On July 12, 2016, the European Commission approved the new EU-U.S. Privacy Shield to replace the invalidated Safe Harbor program with a new data transfer mechanism.
U.S. companies with European Union (EU) operations often transfer personal information about their employees or customers from the EU to the United States. Because the EU data privacy directive, with some limited exceptions, generally prohibits cross-border transfers of personal data outside of the EU, many U.S. companies relied on the old Safe Harbor program as the mechanism for making such transfers legal. After the invalidation of the Safe Harbor program, U.S. companies were forced to rely on either standard contractual clauses or binding corporate clauses as the mechanism for such transfers, neither of which were ideal because they were either too cumbersome (standard contractual clauses) or required a lengthy amount of time to put in place (binding contractual clauses). The Privacy Shield now provides an alternative.
If your company wants to take advantage of the new Privacy Shield framework, your company will need to:
- Self-certify compliance with the EU privacy principles and renew that certification annually.
- Review and possibly update its existing privacy policies, train its workforce and then objectively monitor for compliance going forward.
- Enter into a binding contract with any other organization, whether an affiliate or a contractor, with which you share personal data transferred from the EU that requires the other organization’s compliance with the Privacy Shield requirements. Keep in mind that in most instances, your company will remain liable if the other organization fails to live up to its obligations, meaning due diligence and ongoing monitoring will be important.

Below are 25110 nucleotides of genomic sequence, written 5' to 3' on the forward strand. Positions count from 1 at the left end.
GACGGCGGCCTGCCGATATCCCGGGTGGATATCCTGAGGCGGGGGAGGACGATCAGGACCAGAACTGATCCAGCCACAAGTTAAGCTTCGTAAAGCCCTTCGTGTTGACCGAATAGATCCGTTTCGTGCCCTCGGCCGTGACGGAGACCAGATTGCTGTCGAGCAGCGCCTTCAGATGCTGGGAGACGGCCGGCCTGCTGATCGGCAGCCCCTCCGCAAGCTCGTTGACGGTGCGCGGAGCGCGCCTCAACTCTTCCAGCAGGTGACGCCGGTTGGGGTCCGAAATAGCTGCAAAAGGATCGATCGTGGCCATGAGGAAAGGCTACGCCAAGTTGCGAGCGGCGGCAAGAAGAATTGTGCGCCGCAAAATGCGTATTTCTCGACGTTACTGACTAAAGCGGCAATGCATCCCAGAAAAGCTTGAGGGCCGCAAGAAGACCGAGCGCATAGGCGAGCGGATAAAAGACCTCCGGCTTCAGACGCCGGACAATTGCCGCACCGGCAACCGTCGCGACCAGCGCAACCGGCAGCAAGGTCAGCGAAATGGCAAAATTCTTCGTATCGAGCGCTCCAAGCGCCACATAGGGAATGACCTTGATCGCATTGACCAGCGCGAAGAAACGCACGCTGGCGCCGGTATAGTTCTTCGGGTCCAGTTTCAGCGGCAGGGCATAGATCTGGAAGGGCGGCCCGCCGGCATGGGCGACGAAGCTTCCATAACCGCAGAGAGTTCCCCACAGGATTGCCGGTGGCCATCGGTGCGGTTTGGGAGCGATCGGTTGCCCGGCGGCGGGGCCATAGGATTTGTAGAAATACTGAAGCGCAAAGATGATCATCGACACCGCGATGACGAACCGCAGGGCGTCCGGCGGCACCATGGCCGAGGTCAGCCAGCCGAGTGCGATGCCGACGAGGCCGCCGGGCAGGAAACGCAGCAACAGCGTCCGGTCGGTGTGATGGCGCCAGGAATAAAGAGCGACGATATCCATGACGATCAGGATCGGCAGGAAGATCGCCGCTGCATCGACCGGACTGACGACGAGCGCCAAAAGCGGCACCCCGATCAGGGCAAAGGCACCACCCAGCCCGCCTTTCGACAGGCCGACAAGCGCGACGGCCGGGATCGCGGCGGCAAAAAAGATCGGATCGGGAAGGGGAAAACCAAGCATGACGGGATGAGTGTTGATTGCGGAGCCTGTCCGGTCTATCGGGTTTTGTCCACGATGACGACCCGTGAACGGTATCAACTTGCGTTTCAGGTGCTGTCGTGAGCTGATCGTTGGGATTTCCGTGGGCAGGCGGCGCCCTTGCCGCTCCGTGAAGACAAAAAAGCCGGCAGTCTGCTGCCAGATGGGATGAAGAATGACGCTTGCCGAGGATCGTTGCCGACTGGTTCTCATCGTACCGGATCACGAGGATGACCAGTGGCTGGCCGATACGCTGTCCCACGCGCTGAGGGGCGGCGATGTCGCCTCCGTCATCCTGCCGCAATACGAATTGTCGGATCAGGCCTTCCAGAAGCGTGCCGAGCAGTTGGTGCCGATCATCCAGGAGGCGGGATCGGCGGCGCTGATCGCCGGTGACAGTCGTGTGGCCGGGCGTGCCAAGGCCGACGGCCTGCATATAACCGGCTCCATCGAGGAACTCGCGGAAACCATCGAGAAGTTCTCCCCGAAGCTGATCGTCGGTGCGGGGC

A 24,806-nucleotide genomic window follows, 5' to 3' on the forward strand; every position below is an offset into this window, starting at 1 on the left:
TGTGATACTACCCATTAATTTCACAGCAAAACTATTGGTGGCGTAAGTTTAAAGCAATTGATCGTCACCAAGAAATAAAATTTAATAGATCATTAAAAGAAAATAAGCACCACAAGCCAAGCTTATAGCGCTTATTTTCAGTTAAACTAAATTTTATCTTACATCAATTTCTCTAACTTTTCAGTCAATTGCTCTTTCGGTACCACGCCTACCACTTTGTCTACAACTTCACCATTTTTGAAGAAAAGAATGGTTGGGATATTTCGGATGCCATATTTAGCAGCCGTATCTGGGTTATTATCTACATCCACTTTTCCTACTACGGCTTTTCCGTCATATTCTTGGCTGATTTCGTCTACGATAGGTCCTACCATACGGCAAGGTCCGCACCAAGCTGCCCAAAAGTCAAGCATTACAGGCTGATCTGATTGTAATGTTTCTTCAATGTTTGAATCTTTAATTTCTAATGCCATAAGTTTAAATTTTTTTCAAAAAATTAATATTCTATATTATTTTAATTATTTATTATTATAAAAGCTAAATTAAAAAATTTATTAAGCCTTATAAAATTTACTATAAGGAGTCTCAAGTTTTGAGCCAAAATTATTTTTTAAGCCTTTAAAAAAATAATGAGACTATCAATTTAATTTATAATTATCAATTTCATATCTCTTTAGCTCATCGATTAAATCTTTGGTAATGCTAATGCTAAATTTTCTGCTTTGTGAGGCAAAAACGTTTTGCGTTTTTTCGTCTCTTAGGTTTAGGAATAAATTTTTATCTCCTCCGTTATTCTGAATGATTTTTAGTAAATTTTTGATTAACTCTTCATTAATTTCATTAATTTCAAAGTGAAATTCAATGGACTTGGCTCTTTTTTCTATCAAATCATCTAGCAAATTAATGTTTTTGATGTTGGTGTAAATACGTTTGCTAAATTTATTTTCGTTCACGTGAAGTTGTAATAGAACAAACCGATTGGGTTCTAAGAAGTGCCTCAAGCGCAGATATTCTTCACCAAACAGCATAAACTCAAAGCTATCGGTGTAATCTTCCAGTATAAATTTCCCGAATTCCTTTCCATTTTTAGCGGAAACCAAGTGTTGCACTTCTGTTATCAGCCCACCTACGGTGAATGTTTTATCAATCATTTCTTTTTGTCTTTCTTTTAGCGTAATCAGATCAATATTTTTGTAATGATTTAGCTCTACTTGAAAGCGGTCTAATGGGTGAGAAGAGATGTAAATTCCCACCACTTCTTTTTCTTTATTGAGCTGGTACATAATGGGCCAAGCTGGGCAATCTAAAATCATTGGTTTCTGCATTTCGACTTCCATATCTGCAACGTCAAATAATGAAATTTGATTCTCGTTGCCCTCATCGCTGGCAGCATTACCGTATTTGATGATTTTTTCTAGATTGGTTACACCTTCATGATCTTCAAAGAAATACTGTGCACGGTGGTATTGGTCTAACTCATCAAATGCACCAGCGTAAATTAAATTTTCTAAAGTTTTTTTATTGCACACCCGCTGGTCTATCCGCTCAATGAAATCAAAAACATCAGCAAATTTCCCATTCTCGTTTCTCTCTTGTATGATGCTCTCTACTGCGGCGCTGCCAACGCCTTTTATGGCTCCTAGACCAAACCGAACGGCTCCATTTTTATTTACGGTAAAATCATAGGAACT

- Respond promptly to complaints about the use of EU personal data, which may include making alternative dispute resolution available without charge and responding to EU data protection authority investigations.
We expect more information to become available in the coming days and weeks as both the EU and the U.S. Department of Commerce post guidance on how to comply with the new Privacy Shield framework. We also expect legal challenges to the new framework. While these challenges will take some time to work through the courts, companies interested in the Privacy Shield will have to consider the possibility that the framework may be invalidated when deciding whether the Privacy Shield is more attractive than standard contractual clauses or binding corporate clauses.
If you need assistance with Privacy Shield compliance, please contact Norbert F. Kugele at firstname.lastname@example.org or 616.752.2186, Kenneth A. Coleman at email@example.com or 616.752.2708 or any other member of the Warner Data Solutions Group.